She told usthat singing with Sarah had helped her remember her goal. As she spoke, shelooked down, self-consciously, at her thin legs. Then, she asked if we could allget together for a picture so she could remember this night and never give up onher dream. I stayed longer than I’d planned. I was amazed by what one hourof my time could do – help someone go from feeling like a prisoner in a hospitalto feeling like Celine Dion performing at a concert. That night, I lingered atthe dinner table with my family. I also called a friend I had not talked to in awhile.
I did not do too well on the chemistry test the next day, but it was justone test, and I knew I could take it again. There could be no retake for myexperience that night at the hospital, except the one I’ll always replay in myheart. Success Unknown Email me when Un. contributes work Image Credit: Michael G. , Glocester, RI “Ladies and Gentlemen, I give you none otherthan the one and only Nick A.! ” screamed the announcer into themicrophone, in a vain attempt to be heard over the eruption of cheers from theoverflowing auditorium. As I stood, brimming with pride, the noise grew to adeafening level.
I walked slowly toward the podium, my grin growing with eachstep. The announcer shook my hand, the principal slapped me on the back, and as Istepped up to the podium, I looked up at a gigantic banner blazing forth mysuccess. It read: “Nice Guy Builds Ramp! ” Well, it probablywould never happen that way. “Nice Guy Builds Ramp! ” is not exactly acommon honor at an awards ceremony. The fact is I am, for the most part, a niceguy, and I did, in fact, build a ramp. And here is another fact: the truereward did not come from any ceremony but rather because I built it for someone Idid not even know, and it made a world of difference to her.
She was an olderwoman, perhaps in her 70s. I never found out what was wrong with her, but she hada gigantic oxygen tank in her simply furnished living room, and she waswheelchair-bound. The whole business began when I participated in a summerprogram where teens from all over come together to do projects for people who aretoo old or poor to get them done. With other kids, I was assigned to build a rampfor this lady who had not been out of her house in seven years. At first Icould not believe I had been talked into going to a work camp, but I soon found Ihad never felt so good or had so much fun.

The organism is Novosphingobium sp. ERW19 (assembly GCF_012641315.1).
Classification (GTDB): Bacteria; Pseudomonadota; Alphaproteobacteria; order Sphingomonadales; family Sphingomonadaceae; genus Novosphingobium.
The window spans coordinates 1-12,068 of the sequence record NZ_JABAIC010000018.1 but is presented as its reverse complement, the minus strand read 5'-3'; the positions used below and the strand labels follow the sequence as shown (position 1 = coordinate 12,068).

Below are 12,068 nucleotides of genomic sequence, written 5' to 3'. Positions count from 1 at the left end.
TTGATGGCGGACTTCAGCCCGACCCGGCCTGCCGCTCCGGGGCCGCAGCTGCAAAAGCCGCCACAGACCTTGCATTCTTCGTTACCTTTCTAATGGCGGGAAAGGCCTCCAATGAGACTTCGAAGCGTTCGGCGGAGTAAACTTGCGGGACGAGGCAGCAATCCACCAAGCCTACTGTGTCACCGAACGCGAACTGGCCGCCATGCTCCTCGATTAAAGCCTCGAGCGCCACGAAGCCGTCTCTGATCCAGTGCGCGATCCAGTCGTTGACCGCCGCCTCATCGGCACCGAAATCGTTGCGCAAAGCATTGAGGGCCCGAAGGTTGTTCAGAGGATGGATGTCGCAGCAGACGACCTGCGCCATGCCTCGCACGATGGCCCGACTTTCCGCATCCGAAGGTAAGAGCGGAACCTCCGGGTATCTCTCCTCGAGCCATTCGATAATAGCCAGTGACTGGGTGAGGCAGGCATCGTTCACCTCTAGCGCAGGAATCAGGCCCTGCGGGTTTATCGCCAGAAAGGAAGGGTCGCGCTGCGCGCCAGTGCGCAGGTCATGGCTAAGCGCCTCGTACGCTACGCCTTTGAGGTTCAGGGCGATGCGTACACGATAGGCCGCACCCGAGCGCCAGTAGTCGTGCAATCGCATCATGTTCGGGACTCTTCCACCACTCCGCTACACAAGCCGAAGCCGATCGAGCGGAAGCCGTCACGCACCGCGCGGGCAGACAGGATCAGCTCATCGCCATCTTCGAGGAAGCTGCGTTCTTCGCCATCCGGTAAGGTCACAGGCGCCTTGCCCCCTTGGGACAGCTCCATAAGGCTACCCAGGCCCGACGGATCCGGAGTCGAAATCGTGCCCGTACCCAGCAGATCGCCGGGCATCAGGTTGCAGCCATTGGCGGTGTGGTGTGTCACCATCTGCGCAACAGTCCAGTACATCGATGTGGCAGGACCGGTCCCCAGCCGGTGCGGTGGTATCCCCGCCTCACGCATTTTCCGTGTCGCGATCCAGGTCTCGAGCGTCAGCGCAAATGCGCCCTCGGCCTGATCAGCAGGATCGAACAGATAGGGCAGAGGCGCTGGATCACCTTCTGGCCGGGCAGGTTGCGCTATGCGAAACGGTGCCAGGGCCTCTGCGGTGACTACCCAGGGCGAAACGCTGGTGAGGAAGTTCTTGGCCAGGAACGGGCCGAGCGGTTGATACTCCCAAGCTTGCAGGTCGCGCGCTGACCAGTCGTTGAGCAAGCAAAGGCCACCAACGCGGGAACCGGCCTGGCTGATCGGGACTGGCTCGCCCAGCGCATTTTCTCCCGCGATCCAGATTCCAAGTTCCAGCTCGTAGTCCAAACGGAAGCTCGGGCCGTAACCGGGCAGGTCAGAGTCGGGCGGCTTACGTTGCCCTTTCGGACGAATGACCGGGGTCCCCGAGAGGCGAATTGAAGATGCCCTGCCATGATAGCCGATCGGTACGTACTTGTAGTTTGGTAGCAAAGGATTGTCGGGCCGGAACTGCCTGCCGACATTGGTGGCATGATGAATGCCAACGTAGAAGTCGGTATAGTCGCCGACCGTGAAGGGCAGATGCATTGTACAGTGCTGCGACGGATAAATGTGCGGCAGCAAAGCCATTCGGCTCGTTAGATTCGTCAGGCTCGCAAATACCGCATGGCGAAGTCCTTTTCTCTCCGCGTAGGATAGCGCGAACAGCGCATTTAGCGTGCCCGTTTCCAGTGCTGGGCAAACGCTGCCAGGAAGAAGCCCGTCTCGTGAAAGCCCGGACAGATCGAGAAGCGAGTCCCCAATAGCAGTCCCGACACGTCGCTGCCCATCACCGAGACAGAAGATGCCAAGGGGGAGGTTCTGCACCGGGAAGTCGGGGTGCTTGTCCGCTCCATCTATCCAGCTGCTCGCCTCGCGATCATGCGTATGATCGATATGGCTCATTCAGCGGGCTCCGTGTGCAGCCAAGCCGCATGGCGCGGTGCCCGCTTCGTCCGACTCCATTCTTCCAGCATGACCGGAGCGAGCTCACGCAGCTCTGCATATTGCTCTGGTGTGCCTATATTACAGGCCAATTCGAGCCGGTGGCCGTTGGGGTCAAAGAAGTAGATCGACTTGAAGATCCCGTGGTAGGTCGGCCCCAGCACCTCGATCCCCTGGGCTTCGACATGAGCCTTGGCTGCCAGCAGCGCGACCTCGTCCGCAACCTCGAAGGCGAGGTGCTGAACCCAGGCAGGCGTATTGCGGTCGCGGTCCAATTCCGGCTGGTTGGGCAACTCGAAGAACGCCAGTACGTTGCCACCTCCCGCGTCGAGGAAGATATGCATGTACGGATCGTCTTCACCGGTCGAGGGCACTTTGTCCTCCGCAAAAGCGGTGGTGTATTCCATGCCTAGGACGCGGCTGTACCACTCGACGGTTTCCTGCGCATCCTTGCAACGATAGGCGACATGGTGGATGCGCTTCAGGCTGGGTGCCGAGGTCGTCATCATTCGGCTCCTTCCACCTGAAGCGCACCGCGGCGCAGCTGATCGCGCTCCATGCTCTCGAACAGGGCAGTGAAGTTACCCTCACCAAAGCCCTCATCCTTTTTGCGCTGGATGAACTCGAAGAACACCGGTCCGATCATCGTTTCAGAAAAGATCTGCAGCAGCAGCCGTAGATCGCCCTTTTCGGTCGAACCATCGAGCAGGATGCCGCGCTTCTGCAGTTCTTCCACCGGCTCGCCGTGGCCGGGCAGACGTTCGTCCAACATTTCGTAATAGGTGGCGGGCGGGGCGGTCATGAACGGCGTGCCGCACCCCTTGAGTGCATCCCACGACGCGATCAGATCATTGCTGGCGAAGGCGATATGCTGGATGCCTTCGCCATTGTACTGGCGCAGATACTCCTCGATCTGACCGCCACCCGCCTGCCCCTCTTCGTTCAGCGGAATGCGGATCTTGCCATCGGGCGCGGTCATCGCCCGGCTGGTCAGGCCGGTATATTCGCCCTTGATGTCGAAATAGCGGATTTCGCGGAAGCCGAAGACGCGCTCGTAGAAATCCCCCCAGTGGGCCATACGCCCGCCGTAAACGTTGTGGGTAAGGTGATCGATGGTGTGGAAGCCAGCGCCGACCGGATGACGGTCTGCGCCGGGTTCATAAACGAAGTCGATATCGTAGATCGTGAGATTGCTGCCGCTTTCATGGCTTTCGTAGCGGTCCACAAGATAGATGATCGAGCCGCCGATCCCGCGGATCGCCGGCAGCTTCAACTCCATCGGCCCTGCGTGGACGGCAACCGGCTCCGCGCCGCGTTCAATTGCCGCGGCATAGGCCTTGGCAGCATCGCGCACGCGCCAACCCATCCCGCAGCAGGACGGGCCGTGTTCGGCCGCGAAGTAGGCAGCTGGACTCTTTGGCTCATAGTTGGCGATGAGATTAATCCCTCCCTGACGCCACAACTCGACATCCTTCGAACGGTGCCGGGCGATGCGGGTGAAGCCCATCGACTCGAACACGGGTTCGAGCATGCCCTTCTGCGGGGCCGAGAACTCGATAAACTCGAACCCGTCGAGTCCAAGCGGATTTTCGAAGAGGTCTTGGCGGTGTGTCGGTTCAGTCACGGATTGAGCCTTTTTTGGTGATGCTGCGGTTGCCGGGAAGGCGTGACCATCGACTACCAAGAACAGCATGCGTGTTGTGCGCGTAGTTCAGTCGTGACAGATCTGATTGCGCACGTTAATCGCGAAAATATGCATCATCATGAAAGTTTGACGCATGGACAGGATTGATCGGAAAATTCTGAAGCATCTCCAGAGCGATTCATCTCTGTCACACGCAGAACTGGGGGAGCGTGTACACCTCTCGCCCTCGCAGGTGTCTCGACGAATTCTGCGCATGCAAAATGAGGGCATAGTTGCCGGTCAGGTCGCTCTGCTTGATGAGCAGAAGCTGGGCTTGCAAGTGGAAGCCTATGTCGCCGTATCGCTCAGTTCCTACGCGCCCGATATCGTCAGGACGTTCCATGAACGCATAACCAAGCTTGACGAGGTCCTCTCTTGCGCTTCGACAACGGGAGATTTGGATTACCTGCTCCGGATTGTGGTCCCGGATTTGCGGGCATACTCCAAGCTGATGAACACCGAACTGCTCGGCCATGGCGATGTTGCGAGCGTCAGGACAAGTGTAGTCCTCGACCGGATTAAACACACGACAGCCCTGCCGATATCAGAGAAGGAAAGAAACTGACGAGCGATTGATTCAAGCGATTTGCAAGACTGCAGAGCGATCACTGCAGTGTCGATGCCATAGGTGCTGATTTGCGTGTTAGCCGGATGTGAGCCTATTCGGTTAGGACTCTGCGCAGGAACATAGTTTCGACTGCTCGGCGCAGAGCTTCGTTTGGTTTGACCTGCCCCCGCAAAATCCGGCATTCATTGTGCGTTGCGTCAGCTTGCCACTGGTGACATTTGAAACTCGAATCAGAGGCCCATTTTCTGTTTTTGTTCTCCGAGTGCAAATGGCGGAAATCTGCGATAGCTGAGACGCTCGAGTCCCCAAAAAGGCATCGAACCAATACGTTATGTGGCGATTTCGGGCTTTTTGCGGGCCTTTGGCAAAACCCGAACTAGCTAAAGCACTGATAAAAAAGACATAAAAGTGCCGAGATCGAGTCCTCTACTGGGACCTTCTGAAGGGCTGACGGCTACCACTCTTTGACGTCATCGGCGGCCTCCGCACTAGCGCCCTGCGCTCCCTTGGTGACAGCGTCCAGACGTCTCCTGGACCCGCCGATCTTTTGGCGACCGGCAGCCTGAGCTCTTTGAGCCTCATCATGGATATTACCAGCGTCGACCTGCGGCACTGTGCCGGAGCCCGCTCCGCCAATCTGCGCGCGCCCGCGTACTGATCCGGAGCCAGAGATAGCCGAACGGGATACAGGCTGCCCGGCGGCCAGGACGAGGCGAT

My crew and I really bonded, with thiscommon goal of helping a woman who was only seeing the world from her window. Instantly, our group seemed to know each other. Lindsey was tall andathletic with really stretchy skin she could use to launch pencils from her knee,a talent she often demonstrated at lunch. Matt was a year younger and muchshorter, his crew cut not helping him much in the height department. We came tocall him the Handy Man because he was never without super-cargo pants that heldmore tools than seemed humanly possible. Michelle had great,super-precisely braided hair that looked as if it had taken hours to do.
I wasreally impressed until one of the braids fell out. “Oh, shoot,” shesaid, and tied it back in. My whole world came crashing down when I realized thebraids were synthetic and that lots of girls wear them. As our workprogressed, we were so involved that we became impervious to the attacks ofpassersby who stopped to ask what we were doing and could not believe we wereworking for free. The big payoff came when “our” lady rolleddown the ramp for the first time. I will never forget her tears. For the firsttime in seven years she collected her mail herself. We all gave her a gigantichug.